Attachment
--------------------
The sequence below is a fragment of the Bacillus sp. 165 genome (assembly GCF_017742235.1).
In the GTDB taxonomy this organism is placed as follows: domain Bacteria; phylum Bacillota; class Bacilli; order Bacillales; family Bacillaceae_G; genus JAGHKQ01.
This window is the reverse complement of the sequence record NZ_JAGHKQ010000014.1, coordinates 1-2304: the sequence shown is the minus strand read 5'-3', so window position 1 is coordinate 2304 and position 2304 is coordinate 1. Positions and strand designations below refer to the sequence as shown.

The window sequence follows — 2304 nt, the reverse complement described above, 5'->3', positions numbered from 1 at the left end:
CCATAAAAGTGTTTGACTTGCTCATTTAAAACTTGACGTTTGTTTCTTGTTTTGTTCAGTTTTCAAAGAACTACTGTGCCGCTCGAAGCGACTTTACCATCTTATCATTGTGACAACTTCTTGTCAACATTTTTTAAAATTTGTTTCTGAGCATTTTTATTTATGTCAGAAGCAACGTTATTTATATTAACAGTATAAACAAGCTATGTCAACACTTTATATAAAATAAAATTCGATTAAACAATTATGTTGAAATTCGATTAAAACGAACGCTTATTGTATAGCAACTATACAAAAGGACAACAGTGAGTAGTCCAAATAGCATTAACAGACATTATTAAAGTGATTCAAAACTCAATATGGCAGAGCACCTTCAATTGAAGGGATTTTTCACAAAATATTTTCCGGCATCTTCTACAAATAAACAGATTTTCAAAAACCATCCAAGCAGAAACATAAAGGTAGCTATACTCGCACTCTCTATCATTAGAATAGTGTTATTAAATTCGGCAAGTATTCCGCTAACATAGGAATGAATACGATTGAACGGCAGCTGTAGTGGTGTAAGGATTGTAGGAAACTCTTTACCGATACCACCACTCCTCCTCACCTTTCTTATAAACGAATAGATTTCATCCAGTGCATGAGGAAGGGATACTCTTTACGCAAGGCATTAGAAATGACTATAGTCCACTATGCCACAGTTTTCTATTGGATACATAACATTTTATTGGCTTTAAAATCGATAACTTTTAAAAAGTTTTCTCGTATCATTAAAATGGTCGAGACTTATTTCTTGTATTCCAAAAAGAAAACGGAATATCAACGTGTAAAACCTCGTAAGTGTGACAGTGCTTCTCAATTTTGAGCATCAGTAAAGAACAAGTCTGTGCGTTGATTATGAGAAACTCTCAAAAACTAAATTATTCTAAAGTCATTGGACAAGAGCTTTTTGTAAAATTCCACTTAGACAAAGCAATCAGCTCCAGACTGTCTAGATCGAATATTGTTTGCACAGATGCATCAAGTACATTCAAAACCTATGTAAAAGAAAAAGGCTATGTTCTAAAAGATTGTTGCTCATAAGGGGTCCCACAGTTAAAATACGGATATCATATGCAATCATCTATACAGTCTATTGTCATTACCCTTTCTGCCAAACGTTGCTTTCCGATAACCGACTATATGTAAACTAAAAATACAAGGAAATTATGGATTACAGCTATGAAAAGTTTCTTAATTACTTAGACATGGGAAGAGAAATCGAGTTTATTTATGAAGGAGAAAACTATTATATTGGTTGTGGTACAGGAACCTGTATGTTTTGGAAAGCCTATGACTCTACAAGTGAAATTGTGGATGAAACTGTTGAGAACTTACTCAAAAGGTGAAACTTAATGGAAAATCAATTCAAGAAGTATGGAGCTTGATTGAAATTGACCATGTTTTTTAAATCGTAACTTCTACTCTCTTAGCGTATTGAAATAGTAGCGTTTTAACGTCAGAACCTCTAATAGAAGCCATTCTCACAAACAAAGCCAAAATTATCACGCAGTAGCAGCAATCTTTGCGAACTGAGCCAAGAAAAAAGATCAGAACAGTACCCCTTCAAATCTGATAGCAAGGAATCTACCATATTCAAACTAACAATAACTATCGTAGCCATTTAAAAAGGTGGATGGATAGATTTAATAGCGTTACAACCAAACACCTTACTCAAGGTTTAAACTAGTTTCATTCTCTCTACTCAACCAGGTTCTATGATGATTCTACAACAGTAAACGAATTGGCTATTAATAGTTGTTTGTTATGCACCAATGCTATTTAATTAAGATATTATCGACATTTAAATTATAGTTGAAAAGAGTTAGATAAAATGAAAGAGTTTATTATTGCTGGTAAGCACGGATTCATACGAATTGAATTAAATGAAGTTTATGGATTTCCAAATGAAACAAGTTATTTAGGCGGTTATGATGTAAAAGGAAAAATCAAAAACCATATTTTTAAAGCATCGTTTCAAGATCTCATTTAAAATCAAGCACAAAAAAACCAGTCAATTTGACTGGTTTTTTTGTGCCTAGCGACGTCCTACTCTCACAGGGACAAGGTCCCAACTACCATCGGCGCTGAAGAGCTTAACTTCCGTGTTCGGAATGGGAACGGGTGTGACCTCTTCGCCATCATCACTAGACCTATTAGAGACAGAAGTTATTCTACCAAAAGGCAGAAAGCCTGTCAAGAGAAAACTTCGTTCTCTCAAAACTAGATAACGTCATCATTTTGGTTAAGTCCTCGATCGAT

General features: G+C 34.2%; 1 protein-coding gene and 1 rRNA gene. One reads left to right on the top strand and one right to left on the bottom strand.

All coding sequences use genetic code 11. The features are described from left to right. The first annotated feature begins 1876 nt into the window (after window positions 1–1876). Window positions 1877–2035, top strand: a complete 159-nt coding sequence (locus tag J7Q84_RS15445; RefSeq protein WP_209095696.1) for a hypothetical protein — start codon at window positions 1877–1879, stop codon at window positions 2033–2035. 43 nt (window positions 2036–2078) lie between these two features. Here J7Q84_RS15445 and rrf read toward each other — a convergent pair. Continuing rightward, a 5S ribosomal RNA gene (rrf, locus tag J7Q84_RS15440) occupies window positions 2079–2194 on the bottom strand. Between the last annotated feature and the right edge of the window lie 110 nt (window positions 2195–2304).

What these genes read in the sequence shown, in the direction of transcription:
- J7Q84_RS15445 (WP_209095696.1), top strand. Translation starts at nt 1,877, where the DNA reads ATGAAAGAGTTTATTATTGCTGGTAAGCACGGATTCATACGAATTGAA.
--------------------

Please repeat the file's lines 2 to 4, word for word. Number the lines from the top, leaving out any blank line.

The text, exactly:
In the GTDB taxonomy this organism is placed as follows: domain Bacteria; phylum Bacillota; class Bacilli; order Bacillales; family Bacillaceae_G; genus JAGHKQ01.
This window is the reverse complement of the sequence record NZ_JAGHKQ010000014.1, coordinates 1-2304: the sequence shown is the minus strand read 5'-3', so window position 1 is coordinate 2304 and position 2304 is coordinate 1. Positions and strand designations below refer to the sequence as shown.

The window sequence follows — 2304 nt, the reverse complement described above, 5'->3', positions numbered from 1 at the left end: